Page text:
A major reason why Wordpress is popular is because of excellent timing. It came out and solved a problem (easy Website content management for non-technical folks) in a revolutionary way. Its Famous 5-minute installation demonstrates that it is a tool created explicitly for the end-user, and this has always been its focus, and it started with this vision at a time when the normal process of updating a website involved hand-editing static HTML/PHP files, and a lot of manual work to upload to the production server via FTP. Wordpress wasn't the first to create a system where websites could be managed entirely from the web (in fact, it started just as a fork of the b2/cafelog CMS), but it did manage to come out at the right time and offer the best solution for this problem at that time.
As a tool for the end-user, they have continued to see great success all the way up until today. They created a for-profit company, Wordpress.com, where users can get set up with Wordpress without even needing to install it themselves. Users add plugins and themes from an easy-to-use marketplace, and because of the way Wordpress is set up internally, they all work together reasonably well. And because of its rich history and the prominence of the name "Wordpress", clients just want to use Wordpress, not other systems. Webmasters have been managing Wordpress sites for years, and they don't want to take the time to learn other systems, even if other systems (from a developer's perspective) seems like a much better match.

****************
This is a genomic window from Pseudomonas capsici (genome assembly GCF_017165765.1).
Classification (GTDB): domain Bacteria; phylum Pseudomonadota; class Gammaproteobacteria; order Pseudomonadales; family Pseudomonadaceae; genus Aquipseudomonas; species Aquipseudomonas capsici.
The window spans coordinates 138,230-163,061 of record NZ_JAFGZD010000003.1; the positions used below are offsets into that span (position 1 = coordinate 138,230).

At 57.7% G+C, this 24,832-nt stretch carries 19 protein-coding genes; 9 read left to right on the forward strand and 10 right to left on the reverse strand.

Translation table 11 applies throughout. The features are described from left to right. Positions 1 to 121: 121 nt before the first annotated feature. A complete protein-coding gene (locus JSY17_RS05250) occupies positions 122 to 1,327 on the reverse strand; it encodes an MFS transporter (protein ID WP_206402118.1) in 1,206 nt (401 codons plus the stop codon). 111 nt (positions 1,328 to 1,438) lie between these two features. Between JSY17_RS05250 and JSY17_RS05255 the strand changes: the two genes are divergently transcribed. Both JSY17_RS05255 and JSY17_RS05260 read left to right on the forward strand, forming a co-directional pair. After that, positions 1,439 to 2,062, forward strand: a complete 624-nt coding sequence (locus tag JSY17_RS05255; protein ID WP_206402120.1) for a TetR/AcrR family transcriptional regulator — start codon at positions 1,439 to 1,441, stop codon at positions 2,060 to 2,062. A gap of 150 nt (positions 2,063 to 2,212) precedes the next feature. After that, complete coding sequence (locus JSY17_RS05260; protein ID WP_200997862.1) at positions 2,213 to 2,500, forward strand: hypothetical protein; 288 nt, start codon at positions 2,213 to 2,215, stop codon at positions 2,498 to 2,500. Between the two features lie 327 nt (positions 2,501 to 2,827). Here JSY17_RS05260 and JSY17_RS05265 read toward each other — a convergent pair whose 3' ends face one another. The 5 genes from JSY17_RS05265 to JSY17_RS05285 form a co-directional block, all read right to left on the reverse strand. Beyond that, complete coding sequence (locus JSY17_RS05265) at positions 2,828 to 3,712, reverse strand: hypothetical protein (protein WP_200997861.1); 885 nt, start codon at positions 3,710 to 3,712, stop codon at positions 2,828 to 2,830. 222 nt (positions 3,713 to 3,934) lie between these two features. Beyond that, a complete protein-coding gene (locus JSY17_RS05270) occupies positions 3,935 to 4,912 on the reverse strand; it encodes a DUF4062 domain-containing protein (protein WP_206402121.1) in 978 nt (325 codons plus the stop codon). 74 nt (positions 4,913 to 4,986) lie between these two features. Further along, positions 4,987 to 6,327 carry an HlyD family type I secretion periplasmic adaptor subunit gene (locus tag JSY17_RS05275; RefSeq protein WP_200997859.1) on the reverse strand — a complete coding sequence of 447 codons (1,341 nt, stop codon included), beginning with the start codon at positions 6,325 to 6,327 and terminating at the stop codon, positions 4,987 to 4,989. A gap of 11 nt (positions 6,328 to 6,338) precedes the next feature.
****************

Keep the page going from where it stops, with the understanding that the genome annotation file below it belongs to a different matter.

I have experimented with several other CMSs, and while there are some really great ones out there, the fact is that none of them really have an ecosystem large enough for a non-technical person to actually build the website they want. Wordpress is still really the only viable solution for a non-technical individual. The other CMSs that have seen great adoption all focus more on the developer than the end-user, which isn't a bad thing, but it does limit their usefulness to the broader population.
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